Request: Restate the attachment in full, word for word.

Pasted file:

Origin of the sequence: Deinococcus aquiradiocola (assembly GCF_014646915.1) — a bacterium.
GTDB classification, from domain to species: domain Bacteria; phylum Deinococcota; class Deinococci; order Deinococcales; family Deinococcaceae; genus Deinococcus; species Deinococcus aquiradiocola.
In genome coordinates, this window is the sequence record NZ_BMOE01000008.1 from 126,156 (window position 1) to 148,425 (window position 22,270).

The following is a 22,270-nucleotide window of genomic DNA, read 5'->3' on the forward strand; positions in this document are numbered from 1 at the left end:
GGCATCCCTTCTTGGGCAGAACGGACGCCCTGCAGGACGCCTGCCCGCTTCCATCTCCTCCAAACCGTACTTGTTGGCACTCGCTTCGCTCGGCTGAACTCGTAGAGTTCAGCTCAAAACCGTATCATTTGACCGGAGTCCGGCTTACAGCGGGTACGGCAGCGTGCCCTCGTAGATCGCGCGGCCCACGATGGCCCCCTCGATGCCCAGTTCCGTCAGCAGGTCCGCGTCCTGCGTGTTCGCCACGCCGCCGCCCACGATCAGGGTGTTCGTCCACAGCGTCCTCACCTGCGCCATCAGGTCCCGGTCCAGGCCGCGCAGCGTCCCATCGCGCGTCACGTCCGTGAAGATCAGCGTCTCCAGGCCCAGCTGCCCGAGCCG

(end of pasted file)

Origin of the sequence: Deinococcus aquiradiocola (assembly GCF_014646915.1) — a bacterium.
GTDB classification, from domain to species: domain Bacteria; phylum Deinococcota; class Deinococci; order Deinococcales; family Deinococcaceae; genus Deinococcus; species Deinococcus aquiradiocola.
In genome coordinates, this window is the sequence record NZ_BMOE01000008.1 from 126,156 (window position 1) to 148,425 (window position 22,270).

The following is a 22,270-nucleotide window of genomic DNA, read 5'->3' on the forward strand; positions in this document are numbered from 1 at the left end:
GGCATCCCTTCTTGGGCAGAACGGACGCCCTGCAGGACGCCTGCCCGCTTCCATCTCCTCCAAACCGTACTTGTTGGCACTCGCTTCGCTCGGCTGAACTCGTAGAGTTCAGCTCAAAACCGTATCATTTGACCGGAGTCCGGCTTACAGCGGGTACGGCAGCGTGCCCTCGTAGATCGCGCGGCCCACGATGGCCCCCTCGATGCCCAGTTCCGTCAGCAGGTCCGCGTCCTGCGTGTTCGCCACGCCGCCGCCCACGATCAGGGTGTTCGTCCACAGCGTCCTCACCTGCGCCATCAGGTCCCGGTCCAGGCCGCGCAGCGTCCCATCGCGCGTCACGTCCGTGAAGATCAGCGTCTCCAGGCCCAGCTGCCCGAGCCG